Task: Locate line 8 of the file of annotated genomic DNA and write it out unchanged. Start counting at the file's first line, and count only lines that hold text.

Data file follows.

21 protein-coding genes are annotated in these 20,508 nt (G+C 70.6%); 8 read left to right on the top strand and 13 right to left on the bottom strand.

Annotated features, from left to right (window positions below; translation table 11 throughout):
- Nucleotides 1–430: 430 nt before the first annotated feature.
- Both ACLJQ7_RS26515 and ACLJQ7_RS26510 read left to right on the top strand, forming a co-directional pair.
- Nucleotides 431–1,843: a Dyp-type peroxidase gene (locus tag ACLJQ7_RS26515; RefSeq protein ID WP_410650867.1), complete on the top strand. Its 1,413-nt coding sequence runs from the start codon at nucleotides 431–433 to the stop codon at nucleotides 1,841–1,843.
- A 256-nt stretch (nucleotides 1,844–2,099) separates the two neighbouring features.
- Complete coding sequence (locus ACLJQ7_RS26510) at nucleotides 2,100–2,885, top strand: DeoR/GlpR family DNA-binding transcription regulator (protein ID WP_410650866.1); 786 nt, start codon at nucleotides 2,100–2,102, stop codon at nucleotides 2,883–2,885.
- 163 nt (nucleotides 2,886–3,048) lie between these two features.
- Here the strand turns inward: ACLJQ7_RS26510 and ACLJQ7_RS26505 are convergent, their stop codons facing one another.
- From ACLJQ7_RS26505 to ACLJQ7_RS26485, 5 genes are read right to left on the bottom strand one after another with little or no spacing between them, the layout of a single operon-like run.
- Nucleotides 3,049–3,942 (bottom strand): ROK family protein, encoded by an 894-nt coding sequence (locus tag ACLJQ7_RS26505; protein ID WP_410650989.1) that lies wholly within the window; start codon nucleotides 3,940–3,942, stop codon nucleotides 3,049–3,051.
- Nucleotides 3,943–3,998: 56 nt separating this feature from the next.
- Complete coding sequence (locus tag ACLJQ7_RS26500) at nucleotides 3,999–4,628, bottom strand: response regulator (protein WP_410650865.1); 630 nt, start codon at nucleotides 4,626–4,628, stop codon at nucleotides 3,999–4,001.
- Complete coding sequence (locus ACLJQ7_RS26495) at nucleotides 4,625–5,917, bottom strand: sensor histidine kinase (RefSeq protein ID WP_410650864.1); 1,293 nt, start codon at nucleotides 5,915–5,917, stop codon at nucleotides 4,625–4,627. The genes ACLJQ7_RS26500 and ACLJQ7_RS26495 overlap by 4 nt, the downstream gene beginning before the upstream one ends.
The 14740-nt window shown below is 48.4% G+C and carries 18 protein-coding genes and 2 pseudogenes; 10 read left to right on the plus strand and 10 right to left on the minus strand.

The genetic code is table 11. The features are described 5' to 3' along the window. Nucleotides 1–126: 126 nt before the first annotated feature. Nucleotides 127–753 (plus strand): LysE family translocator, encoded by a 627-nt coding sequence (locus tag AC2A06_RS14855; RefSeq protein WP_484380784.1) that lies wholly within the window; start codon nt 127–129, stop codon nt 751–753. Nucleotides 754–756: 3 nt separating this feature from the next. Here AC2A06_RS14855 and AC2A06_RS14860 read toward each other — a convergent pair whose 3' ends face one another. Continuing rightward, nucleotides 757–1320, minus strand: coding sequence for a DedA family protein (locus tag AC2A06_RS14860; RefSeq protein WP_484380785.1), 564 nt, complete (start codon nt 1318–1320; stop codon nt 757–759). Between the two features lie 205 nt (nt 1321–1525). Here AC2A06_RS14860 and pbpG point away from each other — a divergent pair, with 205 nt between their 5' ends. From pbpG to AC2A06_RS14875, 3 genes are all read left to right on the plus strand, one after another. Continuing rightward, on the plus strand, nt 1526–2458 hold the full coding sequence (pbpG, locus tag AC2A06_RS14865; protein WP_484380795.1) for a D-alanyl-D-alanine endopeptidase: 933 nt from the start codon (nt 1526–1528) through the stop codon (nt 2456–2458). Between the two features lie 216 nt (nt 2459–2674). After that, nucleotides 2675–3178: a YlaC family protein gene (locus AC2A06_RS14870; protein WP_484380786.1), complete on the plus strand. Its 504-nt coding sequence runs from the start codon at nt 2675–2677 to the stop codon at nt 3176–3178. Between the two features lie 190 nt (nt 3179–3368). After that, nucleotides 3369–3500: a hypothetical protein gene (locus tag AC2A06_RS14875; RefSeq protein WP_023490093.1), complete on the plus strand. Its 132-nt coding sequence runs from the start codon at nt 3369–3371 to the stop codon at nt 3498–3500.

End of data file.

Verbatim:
- 163 nt (nucleotides 2,886–3,048) lie between these two features.